But what is more important here is the people. We all know that people are a driving factor of the value of the riel. Thus, I think that we can do so much better to navigate the value of our currency. Even though we have been using dollars way too much, we can alter this by embracing a shift in our preferences, habits, customs, and mindset.
When it comes to our habits, I want to stress a little bit here. In some religious rituals, most people tend to make an offering in which replica cars, houses, and paper money are burned for their deceased ancestors. The replica paper money people commonly burn is the dollar. Sometimes, it can be other foreign currencies such as dong, euros, yen, or yuan, but not the riel. It already symbolizes that even the departed prefer the dollars.
Furthermore, shoppings and price tags, as well as most daily transactions, are in dollars. It can serve as significant evidence that the use of riels should be further encouraged among the people in Cambodia. It is time for us to use our currency if we want to achieve proper de-dollarization.
Nevertheless, one thing Cambodia should avoid is forcing de-dollarization. Unlike other countries, the dollar has a long presence and has taken deep roots in our country. Therefore, any reversal in practice is going to be time-consuming, and, of course, enforcing de-dollarization will only end miserably. By saying this, we can study history to see the backfires some countries encountered. Lao PDR, in particular, attempted to impose swift de-dollarization by issuing a decree to make the kip the official currency in every transaction. In the end, the demand for it depreciated remarkably.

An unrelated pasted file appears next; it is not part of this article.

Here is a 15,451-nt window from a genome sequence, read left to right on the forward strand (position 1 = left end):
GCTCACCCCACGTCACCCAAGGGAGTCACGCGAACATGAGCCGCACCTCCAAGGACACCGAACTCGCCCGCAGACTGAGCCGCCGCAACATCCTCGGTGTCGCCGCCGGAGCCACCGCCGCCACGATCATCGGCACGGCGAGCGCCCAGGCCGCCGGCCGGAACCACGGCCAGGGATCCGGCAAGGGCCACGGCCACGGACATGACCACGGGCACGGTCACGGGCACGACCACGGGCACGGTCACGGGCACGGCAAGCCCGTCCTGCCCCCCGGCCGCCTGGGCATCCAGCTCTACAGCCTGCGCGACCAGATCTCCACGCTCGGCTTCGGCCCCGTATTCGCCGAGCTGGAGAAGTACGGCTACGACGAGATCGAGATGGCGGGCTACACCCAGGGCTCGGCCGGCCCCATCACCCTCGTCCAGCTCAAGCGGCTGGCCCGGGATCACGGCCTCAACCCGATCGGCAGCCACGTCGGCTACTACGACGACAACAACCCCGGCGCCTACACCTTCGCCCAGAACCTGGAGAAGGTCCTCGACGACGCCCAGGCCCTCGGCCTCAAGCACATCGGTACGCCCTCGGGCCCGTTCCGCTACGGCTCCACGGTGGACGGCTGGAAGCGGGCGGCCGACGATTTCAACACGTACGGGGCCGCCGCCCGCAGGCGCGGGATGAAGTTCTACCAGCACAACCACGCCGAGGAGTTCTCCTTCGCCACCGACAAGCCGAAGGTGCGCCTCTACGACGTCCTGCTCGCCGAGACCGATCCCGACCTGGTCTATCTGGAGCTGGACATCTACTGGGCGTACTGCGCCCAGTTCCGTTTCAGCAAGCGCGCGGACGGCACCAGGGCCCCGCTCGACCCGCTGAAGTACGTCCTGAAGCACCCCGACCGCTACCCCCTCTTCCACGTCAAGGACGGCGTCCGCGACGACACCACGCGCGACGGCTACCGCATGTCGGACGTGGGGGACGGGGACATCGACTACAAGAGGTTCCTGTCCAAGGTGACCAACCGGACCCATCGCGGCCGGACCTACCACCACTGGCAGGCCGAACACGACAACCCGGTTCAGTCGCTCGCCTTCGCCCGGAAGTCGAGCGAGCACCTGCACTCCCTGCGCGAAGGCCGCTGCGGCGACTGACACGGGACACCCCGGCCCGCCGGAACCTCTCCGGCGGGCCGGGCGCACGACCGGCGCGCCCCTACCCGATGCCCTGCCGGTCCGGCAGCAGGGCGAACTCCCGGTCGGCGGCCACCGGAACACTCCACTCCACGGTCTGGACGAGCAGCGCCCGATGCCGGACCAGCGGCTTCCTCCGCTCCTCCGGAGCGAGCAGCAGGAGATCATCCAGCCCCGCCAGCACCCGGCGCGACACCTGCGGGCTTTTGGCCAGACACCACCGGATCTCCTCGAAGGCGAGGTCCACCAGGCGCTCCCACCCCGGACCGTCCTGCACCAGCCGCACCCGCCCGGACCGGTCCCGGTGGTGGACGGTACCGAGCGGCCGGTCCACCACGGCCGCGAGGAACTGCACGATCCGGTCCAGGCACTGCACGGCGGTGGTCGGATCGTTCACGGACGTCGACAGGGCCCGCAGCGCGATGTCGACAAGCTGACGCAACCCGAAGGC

Finally, I also want to emphasize that some factors suggest Cambodia is on the right path to de-dollarization. One is the removal of small-dollar banknotes as the National Bank of Cambodia (NBC) has tried to get rid of $1, $2, and $5 banknotes from the economy since 2020.
Last but not least is the establishment of Bakong, a blockchain-based technology that allows users to transfer, peer-to-peer transact, and pay via the digital platform. Apart from de-dollarizing and promoting the riel, Bakong aims to include the unbanked households and boost digital payments. This system has so much to achieve and can even foster digital transactions, cybersecurity, and stricter monetary policy. Indeed, Bakong could be the catalyst for our country to drive a complete de-dollarization.
All in all, dollars have a long presence in our country. Thanks to its existence, we could achieve a lot. However, I believe it is high time to begin regaining our independence in terms of monetary policy. It, of course, is going to be time-consuming and arduous to do so, but there is a saying: "good things take time". So does de-dollarization, which can happen gradually without harshly enforcing. Instead, we should take the time to develop credible financial institutions, find a suitable currency exchange rate, introduce an enduring reserve currency, and instill the spirit of the riel among our people.
Dec 07, 2021